I already know this at heart (and wrote about it here) - but maybe didn't realize how frustrating the process of filling in those training holes could be. As always, just gotta keep workin at it!

Thursday, September 24, 2015

Bali jumps!!

As promised, here are more details on how Bali has been schooling. The short answer: he's doing really well and I am having *so much* fun with him! But I know there are a lot of OTTB fans out there so I'll write out the long version too lol.

grazing like a very happy horse
And there's evidence that my nefarious plan for getting the students excited about him again is working. A bunch of the kids wanted to watch me ride and were therefore willing to take video. Score for media! And job security for Bali!!

he's not a terrible mover! (also try not to die of cuteness looking at that tiny kiddo on Cheyenne lol)
My first ride with Bali did not find him to be super maneuverable. He bulged a lot, kicked out at leg aids, and tried to run into the other horse in the ring (ridden by a first time student... so... definitely not crash proof!).

canter is coming along quite nicely
This fourth ride found him much improved in that regard. There were two lessons in the arena already - two beginner w-t riders that didn't steer well but mostly stuck together, and two more advanced w-t-c riders who had better (but still not great) steering and were working on trotting ground poles. 

lots of pats for the good boy
So, lots of traffic. And Bali was foot perfect. He's not super balanced through tight turns but proved to be handy enough to make them happen and avoid making roadkill out of the students.

"I am Bali, vanquisher of tiny cross rails!!"
His left lead is becoming more reliable - tho he's super unbalanced and rushy in that direction. I really want to avoid punishing 'forward,' but can also see how that canter can scare students (it feels bolt-y). So lots of small circles and using legs to rate him. And oddly enough, this horse might actually have a better half halt than Isabel lol. The brakes are not good yet tho, despite his laziness.

apparently will need bigger fences to encourage better efforts
The right lead has real moments of niceness. He responds SUPER well to thigh/knee pressure and half halts from my core. Tho he doesn't really love me sitting down on him right now but improves as he loosens up.

just out and about for a casual canter
His trot doesn't have great rhythm yet but is also improving. Part of that is my struggle in finding the point between 'forward' and 'balance.' He must move forward off the leg - that's non-negotiable - but we also shouldn't be running. Again I think he'll eventually slide to the 'lazy and slow' end of the scale so I'll also have to be careful not to let him get too dull.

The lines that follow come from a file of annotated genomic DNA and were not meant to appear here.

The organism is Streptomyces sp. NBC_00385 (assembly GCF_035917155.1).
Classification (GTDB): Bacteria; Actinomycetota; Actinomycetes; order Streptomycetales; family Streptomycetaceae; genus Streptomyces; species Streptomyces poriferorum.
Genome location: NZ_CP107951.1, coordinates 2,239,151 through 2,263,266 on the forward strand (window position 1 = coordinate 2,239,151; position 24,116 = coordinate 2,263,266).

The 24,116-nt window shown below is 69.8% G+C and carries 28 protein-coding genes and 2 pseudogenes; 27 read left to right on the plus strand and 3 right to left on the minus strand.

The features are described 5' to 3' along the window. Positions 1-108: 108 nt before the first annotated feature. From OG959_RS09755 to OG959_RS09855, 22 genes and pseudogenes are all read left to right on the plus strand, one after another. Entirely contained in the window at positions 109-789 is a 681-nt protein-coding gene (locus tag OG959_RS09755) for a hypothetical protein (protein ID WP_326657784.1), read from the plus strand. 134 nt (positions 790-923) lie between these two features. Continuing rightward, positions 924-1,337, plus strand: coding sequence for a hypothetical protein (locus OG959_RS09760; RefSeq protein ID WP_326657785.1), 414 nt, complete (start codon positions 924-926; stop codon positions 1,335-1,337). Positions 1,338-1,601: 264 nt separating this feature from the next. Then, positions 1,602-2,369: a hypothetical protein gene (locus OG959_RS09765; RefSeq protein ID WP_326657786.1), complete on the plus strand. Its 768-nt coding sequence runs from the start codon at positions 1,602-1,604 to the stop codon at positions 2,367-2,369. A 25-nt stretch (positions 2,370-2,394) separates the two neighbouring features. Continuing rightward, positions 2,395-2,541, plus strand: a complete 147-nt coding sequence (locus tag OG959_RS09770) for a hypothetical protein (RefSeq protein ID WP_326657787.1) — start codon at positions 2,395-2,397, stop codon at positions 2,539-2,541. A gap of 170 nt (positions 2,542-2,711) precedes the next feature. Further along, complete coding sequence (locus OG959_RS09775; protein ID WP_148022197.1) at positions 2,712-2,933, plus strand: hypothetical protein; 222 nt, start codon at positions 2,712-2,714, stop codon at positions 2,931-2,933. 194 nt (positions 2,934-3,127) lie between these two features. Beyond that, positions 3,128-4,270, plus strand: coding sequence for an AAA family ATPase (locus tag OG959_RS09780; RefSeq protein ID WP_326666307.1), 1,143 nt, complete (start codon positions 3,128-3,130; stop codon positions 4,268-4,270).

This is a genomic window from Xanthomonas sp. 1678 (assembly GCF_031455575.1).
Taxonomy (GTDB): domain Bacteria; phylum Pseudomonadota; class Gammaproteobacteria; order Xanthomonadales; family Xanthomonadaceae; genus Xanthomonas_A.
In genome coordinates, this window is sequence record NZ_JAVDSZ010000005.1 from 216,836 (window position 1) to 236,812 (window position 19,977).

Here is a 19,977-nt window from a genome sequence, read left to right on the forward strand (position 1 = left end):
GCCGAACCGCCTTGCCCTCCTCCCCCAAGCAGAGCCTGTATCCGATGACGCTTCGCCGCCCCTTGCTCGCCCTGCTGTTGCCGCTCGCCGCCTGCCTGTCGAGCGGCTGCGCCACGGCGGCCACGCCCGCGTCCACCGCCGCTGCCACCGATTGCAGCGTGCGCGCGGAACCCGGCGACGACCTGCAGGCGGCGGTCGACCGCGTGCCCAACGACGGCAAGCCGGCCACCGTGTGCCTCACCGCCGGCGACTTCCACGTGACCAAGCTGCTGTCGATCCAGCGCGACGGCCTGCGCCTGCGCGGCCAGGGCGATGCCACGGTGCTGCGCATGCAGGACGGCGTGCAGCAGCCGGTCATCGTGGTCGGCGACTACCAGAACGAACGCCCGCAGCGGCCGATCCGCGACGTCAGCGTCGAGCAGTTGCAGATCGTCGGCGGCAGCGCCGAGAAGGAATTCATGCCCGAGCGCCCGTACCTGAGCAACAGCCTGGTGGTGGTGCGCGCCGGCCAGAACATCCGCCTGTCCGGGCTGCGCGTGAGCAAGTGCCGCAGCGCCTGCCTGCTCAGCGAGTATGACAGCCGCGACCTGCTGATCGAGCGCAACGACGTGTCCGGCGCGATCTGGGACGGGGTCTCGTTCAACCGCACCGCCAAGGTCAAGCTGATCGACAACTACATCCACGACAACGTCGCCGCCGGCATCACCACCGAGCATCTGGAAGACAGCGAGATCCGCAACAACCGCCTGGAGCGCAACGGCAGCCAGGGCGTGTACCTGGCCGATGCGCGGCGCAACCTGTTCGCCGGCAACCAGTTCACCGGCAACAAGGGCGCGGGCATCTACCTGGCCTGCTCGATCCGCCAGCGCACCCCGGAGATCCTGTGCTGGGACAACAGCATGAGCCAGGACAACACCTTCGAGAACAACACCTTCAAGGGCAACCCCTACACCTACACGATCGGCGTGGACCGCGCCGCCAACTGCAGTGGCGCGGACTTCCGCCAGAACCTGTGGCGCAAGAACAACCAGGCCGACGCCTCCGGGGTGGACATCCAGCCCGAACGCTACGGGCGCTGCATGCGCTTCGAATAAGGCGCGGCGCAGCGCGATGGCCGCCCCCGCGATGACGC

oooh look, a fence!!
He's also a little inconsistent at different places in the ring - speeding up at the far end coming back towards the gate. And he's not great about corners yet. I think that's mostly a function of habits and lack of balance.

he's quite careful!
The jumping was really great. He stayed with me really well, and did NOT morph into a fire breathing dragon. I kept it super simple - circling over the same jump from both directions, starting out by trotting a tiny X and then building it into small vertical. He remained unfazed.

the left lead steadily improved as we continued
And in fact he allowed me to really work on the canter rather than the jumps. His tendency is to jump from a really gappy distance if we don't make it to the fence quite right, and then he lands really unbalanced. So I tried to ride as if I were in a Dan lesson - and really collect the canter and get more lift through the shoulders.

he occasionally lands in a bit of a heap tho lol
Bali might be a little more naturally uphill than Isabel, so it actually was maybe easier to achieve a better canter - but he's obviously much greener. Plus he's still not very fit so he got tired and a little heavier pretty quickly.

you'd stare at that adorable neck too
But really, he's quite uncomplicated. A definite mark in his favor! Didn't get excited about the jumps at all - just kept on plugging away and listening carefully, which was great bc we spent a good bit of time dodging traffic haha. Maybe that actually worked in my favor? We had to steer so much that he really had no choice but to tune in? Idk lol, but he was very good.

video here - complete with adorable tiny lesson student cameos

He's just so much fun. Very different from Isabel - and very similar to the horses I rode in college (like Lad!!). I might not be great at training horses to be very fancy or correct or whatever, but I can get young OTTBs going well enough for a lesson program. And I'm looking forward to upping the jumping ante with this guy and practicing course work!